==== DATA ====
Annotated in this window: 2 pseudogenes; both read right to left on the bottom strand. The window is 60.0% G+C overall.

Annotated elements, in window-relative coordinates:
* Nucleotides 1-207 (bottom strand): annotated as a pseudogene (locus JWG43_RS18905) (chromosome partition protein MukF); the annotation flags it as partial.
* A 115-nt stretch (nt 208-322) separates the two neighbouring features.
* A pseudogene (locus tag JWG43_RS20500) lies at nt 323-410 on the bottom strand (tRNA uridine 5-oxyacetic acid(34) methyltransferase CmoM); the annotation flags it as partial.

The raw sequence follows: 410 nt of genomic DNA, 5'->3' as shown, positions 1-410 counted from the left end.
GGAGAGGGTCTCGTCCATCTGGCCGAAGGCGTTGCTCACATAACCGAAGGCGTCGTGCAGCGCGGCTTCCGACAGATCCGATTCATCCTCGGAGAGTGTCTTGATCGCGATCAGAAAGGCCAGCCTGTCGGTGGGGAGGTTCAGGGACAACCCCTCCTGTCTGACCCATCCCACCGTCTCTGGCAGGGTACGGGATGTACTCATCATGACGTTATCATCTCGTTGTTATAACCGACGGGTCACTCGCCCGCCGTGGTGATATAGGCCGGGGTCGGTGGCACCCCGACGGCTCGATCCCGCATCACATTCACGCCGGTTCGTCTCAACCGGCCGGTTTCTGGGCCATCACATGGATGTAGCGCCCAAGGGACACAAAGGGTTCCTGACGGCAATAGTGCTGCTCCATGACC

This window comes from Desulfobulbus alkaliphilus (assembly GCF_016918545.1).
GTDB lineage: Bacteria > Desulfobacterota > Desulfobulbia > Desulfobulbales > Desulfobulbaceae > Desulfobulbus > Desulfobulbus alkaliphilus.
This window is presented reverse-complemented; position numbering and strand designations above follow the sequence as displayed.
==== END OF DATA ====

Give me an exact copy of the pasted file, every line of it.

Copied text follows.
Annotated in this window: 2 pseudogenes; both read right to left on the bottom strand. The window is 60.0% G+C overall.

Annotated elements, in window-relative coordinates:
* Nucleotides 1-207 (bottom strand): annotated as a pseudogene (locus JWG43_RS18905) (chromosome partition protein MukF); the annotation flags it as partial.
* A 115-nt stretch (nt 208-322) separates the two neighbouring features.
* A pseudogene (locus tag JWG43_RS20500) lies at nt 323-410 on the bottom strand (tRNA uridine 5-oxyacetic acid(34) methyltransferase CmoM); the annotation flags it as partial.

The raw sequence follows: 410 nt of genomic DNA, 5'->3' as shown, positions 1-410 counted from the left end.
GGAGAGGGTCTCGTCCATCTGGCCGAAGGCGTTGCTCACATAACCGAAGGCGTCGTGCAGCGCGGCTTCCGACAGATCCGATTCATCCTCGGAGAGTGTCTTGATCGCGATCAGAAAGGCCAGCCTGTCGGTGGGGAGGTTCAGGGACAACCCCTCCTGTCTGACCCATCCCACCGTCTCTGGCAGGGTACGGGATGTACTCATCATGACGTTATCATCTCGTTGTTATAACCGACGGGTCACTCGCCCGCCGTGGTGATATAGGCCGGGGTCGGTGGCACCCCGACGGCTCGATCCCGCATCACATTCACGCCGGTTCGTCTCAACCGGCCGGTTTCTGGGCCATCACATGGATGTAGCGCCCAAGGGACACAAAGGGTTCCTGACGGCAATAGTGCTGCTCCATGACC

This window comes from Desulfobulbus alkaliphilus (assembly GCF_016918545.1).
GTDB lineage: Bacteria > Desulfobacterota > Desulfobulbia > Desulfobulbales > Desulfobulbaceae > Desulfobulbus > Desulfobulbus alkaliphilus.
This window is presented reverse-complemented; position numbering and strand designations above follow the sequence as displayed.